Tuesday, February 10, 2009

Having "The Talk" With Your Children

Did your parents ever sit you down, with sweaty palms, and nervous words and attempt to tell you the facts of life? My mom was of the generation with the mindset that "we don't talk about those kinds of things" she talks about it now that we are adults. But, luckily for me I had a sister 13 years older than I, who got married at a young age. Who could and did answer any questions I might have had.

I've had friends tell me their stories of how their parents (usually their mom) sat them down and had "the talk" with them. And about how embarrassed and even mortified they were. A memory they cannot forget. So, I ask you; why would we want to do that to our kids?

Dr. Phil says (and I really agree with him on this one) that talking to our kids about the facts of life should not be A conversation. It should be many conversations, that take place all during our children's life. Not a once in a life time deal, when we work ourselves all up and get so nervous that we can barely get the words out. Imagine the impact of that on a child.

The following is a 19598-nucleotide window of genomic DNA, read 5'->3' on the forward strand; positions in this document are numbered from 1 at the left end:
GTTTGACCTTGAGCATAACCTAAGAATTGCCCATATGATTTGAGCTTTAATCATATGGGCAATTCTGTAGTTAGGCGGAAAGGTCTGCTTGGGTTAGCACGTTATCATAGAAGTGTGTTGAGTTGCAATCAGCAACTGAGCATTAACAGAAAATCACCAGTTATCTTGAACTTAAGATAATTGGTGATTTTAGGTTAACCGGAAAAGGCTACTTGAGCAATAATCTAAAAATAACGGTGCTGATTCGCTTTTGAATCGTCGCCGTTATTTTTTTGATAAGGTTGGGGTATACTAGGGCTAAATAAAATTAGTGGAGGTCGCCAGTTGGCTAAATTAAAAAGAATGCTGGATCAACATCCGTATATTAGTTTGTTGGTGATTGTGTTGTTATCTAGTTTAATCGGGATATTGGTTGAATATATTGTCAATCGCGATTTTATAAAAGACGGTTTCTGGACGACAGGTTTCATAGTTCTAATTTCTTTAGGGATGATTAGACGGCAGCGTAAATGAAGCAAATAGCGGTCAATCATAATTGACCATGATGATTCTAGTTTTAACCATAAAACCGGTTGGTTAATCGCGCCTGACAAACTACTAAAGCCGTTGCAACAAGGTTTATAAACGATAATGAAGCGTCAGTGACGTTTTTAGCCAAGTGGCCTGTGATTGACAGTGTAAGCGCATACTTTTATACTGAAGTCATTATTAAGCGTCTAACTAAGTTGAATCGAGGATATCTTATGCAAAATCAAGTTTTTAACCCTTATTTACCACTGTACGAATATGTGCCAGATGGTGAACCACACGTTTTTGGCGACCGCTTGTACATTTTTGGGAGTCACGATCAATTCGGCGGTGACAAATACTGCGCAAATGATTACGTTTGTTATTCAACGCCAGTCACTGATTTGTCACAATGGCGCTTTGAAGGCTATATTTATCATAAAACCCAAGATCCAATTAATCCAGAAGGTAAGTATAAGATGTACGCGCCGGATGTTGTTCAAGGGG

Instead, sex and puberty, etc. should be things, like everything else, that we talk about regularly. When we were youth pastors we had teenagers ask us ALL KINDS of questions, some that would embarrass Dr. Ruth! And I determined then, before my kids were old enough to even talk that I wanted an open relationship with them where they would feel comfortable talking to me about anything.

So, anytime they ask a question I try to never say, "we'll talk about that later, when your older" but, to answer it. If they are old enough to ask, they are old enough to know the answer. And here is my rule of thumb: answer all questions in the simplest form possible. If the answer doesn't suffice they will continue to ask more questions and you can answer with more depth. They are children and do not need to know everything you know as an adult, but you don't want them getting answers from the wrong sources.